Furthermore, some standards like “Leadership in Energy and Environmental Design” or LEED, based in the United States, have a history of law suits where scientists have proven that some LEED certified buildings are using more energy than their neighboring buildings which are many years older.  To their credit, the Leadership in Energy and Environmental Design Council has updated its standard requirements to include post-occupancy monitoring and analysis to verify their certification standards.  Simultaneously, how can a new building earn a LEED certificate and be praised as “sustainable” when it cheats the system by building a football field of solar panels – the purpose for which is to maintain the exploitive use of the building’s electricity demand for large mechanical heating and cooling systems and more electric lights?  In other words, the building could have been more intelligently designed by an architect to take advantage of daylighting and natural air circulation.  A one-time cost of more insulation could reduce the size and frequent use of a mechanical heating and cooling system.  Whereas, a mechanical system has a certain end of life that will require purchasing a replacement.  Shaded windows by exterior awnings, louvers, or deciduous trees would reduce overheating from direct sunlight and the need for larger air conditioning system.  These are only a few examples, yet it is very clear that these standards fall short of honest building sustainability and environmental conservation.  Perhaps the standards themselves are not to blame, but it is our individual integrity.  Obviously we cannot create laws to compel everyone on every behavioral or construction detail.  Regardless, the facts surrounding these types of circumstances do not help our environment nor the building standards.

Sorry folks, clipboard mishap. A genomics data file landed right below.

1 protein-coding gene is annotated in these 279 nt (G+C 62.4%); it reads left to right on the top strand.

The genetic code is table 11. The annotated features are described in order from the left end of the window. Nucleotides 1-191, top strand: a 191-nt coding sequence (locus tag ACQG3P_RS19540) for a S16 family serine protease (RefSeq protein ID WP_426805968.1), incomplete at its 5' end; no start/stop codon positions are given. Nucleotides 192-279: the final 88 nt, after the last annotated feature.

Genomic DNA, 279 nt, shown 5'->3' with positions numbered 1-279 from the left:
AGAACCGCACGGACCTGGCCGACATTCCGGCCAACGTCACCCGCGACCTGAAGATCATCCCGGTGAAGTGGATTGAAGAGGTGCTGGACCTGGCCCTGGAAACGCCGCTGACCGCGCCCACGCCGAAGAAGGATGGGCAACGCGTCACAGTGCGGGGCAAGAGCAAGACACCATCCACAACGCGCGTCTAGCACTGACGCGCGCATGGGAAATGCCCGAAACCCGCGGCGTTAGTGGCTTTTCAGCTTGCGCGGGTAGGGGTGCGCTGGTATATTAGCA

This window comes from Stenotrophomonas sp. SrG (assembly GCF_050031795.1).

What is different about architecture biomimicry compared to these standards?  Most standards are almost myopic in their focus on reducing fossil fuel energy consumption, or some other facet.  That is an excellent goal.  However, it is only a small fraction of the environmental and ecosystem problems caused by our current building methods and product manufacturing – much of which is poison, not biodegradable, nor recyclable.  “As William McDonough and Michael Braungart argue in their provocative, visionary book “Cradle-to-Cradle: Remaking the Way We Make Things” … why not take nature itself as our model” (Braungart and McDonough)?  In addition to the above definition of architecture biomimicry, the short answer is “nature is the standard”.  In the words of Janine Benyus, biomimicry is “Consulting Nature as Model, Measure, and Mentor” (Benyus).  Architecture biomimicry is a valuable tool that fills the gap and builds a bridge between nature, people, and architecture where these other standards have limited effectiveness or fall short.